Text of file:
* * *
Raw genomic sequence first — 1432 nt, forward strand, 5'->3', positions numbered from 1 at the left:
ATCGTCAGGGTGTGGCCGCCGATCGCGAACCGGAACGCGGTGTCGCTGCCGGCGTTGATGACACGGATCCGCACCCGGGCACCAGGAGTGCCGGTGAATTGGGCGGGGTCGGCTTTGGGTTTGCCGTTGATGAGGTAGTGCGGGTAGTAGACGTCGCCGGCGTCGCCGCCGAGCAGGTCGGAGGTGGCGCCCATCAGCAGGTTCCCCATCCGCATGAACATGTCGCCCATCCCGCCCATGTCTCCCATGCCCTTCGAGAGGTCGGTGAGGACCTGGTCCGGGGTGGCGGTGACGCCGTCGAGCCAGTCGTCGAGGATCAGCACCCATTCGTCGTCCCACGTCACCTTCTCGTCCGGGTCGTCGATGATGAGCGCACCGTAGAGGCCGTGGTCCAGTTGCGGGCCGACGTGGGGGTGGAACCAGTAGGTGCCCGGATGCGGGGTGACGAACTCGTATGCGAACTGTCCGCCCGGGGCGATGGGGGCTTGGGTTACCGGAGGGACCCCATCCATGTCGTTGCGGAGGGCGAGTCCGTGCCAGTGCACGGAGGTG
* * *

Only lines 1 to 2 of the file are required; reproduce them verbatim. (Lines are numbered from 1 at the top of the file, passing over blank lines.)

Raw genomic sequence first — 1432 nt, forward strand, 5'->3', positions numbered from 1 at the left:
ATCGTCAGGGTGTGGCCGCCGATCGCGAACCGGAACGCGGTGTCGCTGCCGGCGTTGATGACACGGATCCGCACCCGGGCACCAGGAGTGCCGGTGAATTGGGCGGGGTCGGCTTTGGGTTTGCCGTTGATGAGGTAGTGCGGGTAGTAGACGTCGCCGGCGTCGCCGCCGAGCAGGTCGGAGGTGGCGCCCATCAGCAGGTTCCCCATCCGCATGAACATGTCGCCCATCCCGCCCATGTCTCCCATGCCCTTCGAGAGGTCGGTGAGGACCTGGTCCGGGGTGGCGGTGACGCCGTCGAGCCAGTCGTCGAGGATCAGCACCCATTCGTCGTCCCACGTCACCTTCTCGTCCGGGTCGTCGATGATGAGCGCACCGTAGAGGCCGTGGTCCAGTTGCGGGCCGACGTGGGGGTGGAACCAGTAGGTGCCCGGATGCGGGGTGACGAACTCGTATGCGAACTGTCCGCCCGGGGCGATGGGGGCTTGGGTTACCGGAGGGACCCCATCCATGTCGTTGCGGAGGGCGAGTCCGTGCCAGTGCACGGAGGTG